Breaking the seal, Lord Conway took a minute to read while the messengers waited and everyone else held their breath.
Then he pursed his lips. ‘Tell the General that I cannot accede to his wishes,’ he said and turned his back on the messenger to return to his tent, contemptuously dismissing him.
The Scotsman’s eyes flashed in anger and all of Conway’s men reached for the swords on their hips, but although the man grumbled something incomprehensible he turned his horse’s head and spurred the animal into a gallop down the slope towards the Tyne, his companions following behind.
Conway stopped at the tent entrance and turned to Colonel Lunsford in command of the artillery. ‘Make ready the guns.’
Sir Hamon left Conway’s men and Roger joined him as they returned to the cavalry. Sir Hamon shot him a censuring look, but chose not to mention Roger’s impertinence. The drummers began to beat the advance and Roger felt that swoop in his belly of fear and excitement.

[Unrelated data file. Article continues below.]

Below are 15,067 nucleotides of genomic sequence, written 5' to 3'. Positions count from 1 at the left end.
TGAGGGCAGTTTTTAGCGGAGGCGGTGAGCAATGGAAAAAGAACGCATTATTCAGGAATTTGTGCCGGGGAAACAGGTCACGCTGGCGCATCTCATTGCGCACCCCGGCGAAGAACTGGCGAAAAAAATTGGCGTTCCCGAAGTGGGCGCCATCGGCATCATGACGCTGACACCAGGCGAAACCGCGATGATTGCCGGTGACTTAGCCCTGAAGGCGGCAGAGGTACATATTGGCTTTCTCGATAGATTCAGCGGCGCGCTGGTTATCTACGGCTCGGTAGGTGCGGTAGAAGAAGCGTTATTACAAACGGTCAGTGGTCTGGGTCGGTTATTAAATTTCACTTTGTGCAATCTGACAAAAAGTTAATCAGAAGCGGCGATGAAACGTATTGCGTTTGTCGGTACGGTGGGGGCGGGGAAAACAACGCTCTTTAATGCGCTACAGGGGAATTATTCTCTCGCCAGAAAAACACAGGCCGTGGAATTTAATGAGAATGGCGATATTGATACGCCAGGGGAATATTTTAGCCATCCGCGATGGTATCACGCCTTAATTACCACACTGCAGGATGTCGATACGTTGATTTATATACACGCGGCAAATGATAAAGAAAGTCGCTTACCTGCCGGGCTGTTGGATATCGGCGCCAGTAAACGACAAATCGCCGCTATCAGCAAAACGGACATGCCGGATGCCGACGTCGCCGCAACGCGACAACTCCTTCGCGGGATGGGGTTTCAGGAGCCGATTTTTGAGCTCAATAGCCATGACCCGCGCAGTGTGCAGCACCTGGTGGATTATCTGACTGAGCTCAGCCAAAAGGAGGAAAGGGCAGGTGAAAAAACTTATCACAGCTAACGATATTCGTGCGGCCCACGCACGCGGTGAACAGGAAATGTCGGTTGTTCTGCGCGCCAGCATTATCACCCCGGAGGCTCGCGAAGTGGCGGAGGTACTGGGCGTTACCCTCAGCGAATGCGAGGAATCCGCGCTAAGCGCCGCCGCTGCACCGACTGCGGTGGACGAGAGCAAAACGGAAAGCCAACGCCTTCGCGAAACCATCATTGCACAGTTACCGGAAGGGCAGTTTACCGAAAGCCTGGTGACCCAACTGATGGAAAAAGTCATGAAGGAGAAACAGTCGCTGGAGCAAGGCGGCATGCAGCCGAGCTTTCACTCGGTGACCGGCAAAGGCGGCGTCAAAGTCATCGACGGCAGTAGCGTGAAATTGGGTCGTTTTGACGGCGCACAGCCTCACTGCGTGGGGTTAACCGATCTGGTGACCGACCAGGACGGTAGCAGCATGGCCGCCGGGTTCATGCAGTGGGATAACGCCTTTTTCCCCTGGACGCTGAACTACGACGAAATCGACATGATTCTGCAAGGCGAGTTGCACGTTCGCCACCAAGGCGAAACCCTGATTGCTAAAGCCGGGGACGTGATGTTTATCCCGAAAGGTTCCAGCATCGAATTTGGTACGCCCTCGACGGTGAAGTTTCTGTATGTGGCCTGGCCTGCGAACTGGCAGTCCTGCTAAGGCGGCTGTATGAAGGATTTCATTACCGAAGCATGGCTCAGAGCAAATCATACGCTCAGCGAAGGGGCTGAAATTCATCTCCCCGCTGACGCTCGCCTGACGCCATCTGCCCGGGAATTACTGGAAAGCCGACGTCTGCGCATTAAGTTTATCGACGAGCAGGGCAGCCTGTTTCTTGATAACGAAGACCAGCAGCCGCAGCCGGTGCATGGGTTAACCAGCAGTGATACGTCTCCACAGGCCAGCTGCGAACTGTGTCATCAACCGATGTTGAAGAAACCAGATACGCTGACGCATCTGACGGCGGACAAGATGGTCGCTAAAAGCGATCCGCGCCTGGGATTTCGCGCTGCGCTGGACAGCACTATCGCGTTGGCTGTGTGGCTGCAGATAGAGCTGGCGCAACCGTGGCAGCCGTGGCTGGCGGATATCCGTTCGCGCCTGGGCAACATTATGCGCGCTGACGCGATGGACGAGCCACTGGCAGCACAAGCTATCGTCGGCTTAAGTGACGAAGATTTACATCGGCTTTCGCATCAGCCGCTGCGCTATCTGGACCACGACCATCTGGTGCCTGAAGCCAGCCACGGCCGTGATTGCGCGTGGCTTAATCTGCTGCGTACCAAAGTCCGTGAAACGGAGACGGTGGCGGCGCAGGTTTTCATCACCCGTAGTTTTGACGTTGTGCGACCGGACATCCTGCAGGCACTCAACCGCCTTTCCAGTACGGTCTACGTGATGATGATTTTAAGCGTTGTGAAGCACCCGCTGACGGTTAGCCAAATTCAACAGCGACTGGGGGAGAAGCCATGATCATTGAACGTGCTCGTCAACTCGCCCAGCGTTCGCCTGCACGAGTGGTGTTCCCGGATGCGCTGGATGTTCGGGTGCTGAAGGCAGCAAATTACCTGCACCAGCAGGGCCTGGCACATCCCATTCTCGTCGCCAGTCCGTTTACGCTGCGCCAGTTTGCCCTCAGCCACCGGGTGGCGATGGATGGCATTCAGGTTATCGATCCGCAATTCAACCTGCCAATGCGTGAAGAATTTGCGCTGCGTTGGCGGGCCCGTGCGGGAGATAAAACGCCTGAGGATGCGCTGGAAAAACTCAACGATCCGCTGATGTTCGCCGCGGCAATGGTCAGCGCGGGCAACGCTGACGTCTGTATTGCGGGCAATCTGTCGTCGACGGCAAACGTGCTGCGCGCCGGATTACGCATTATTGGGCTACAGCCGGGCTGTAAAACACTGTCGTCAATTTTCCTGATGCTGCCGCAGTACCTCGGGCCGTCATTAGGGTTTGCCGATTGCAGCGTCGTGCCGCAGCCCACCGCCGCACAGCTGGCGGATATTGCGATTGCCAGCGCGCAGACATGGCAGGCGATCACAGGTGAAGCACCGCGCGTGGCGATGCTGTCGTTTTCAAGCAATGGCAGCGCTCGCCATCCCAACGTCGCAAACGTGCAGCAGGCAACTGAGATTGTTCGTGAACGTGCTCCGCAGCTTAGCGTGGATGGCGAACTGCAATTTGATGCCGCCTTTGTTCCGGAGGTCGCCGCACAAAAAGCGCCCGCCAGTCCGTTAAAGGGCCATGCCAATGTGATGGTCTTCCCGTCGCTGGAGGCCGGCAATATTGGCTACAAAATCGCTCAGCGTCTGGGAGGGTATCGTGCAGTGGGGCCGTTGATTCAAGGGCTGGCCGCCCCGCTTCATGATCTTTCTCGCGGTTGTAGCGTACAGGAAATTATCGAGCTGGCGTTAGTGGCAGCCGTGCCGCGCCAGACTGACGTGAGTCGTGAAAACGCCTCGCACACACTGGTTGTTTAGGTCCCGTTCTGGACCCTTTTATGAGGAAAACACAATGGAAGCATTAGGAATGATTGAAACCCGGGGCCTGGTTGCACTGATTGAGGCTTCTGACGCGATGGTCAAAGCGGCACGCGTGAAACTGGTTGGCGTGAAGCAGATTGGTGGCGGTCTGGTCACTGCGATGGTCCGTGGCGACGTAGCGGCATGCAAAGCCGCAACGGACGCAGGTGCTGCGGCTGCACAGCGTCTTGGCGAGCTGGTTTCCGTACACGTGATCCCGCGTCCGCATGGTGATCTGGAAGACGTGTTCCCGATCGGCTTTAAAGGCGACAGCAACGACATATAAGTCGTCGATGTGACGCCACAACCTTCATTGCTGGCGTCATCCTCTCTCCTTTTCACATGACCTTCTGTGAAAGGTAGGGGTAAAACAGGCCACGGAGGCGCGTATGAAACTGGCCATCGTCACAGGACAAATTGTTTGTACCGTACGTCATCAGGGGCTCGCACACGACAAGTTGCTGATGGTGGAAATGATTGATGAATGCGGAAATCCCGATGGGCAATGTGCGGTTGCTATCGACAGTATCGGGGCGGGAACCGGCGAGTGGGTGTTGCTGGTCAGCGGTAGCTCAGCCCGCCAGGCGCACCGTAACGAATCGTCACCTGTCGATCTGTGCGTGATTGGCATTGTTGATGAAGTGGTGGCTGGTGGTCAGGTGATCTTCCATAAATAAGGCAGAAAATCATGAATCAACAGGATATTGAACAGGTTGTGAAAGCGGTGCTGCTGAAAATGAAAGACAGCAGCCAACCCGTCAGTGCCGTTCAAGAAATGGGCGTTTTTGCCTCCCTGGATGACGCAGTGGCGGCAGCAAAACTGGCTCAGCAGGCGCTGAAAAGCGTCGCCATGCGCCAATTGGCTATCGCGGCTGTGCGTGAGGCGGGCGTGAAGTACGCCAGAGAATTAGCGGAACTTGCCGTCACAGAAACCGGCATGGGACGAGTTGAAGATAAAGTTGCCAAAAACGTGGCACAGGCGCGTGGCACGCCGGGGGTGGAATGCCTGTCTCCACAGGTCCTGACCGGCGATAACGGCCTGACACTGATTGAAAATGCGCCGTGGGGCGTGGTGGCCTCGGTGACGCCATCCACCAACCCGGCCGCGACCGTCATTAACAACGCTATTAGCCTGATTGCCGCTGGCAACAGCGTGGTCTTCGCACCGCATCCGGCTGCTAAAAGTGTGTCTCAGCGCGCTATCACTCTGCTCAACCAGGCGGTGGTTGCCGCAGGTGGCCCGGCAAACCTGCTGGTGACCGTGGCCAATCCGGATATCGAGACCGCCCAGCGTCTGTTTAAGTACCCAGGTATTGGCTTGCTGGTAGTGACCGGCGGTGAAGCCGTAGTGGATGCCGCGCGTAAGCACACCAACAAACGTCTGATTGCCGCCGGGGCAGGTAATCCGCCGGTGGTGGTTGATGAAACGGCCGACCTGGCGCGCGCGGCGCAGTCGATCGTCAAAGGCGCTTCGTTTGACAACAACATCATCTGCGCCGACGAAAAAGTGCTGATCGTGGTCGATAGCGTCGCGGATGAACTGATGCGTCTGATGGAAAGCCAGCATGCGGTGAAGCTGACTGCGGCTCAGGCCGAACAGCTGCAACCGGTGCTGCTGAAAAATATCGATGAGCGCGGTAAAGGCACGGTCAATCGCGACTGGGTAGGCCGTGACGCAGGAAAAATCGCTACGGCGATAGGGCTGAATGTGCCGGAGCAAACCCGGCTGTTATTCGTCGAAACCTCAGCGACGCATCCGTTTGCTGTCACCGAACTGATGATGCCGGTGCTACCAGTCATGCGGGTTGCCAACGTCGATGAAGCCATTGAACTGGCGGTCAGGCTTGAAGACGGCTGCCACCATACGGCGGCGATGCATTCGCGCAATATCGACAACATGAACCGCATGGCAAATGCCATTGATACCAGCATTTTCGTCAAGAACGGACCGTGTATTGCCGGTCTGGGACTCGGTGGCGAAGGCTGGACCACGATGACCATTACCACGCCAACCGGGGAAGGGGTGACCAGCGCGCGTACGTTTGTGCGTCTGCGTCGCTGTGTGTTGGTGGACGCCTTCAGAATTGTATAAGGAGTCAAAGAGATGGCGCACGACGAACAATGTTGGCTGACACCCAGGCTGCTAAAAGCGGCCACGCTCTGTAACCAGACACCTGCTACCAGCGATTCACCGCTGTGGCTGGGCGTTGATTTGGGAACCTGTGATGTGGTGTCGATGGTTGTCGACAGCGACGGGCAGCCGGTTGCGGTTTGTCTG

‘This is it,’ Sir Hamon said to Roger. ‘Remember what I taught you. No heroics. Do not risk your life. Make your sword thrusts true.’
He walked quickly, but Roger kept pace. ‘I will watch your back, sir.’
He stopped and looked at his son, tenderness in his eyes. ‘If I do not come home, look after your lady mother,’ he said.
Roger nodded and swallowed.
Shouts behind them warned them as the first cannon fired. Turning around, Roger’s heart swooped as he saw the Scottish cavalry advancing towards the ford. A plume of spray in the Tyne showed where a cannonball from the Royalist’s side hit the water, the aim too short, but the English adjusted their aim and continued to fire on the Cavalry with the boom of cannon, spewing smoke and the shuddering of the hot August air. The smell of burning gunpowder wafted towards them and all at once Roger and Sir Hamon ran for their horses.
Scottish horses collapsed beneath their riders, mown down by the barrage of fire from the Royalists, then the Scots retreated. However the small victory was short lived. From their vantage points on the slightly higher ground, the Scots retaliated by pounding the English guns.
By now Roger and Sir Hamon had reached their positions and took possession of their mounts, Roger leaping into the saddle, Sir Hamon hopping up stiffly from the stirrup.
The bombardment was relentless and the gunners turned and fled. ‘Look at them!’ Roger cried in disgust. ‘They run from the Scots!’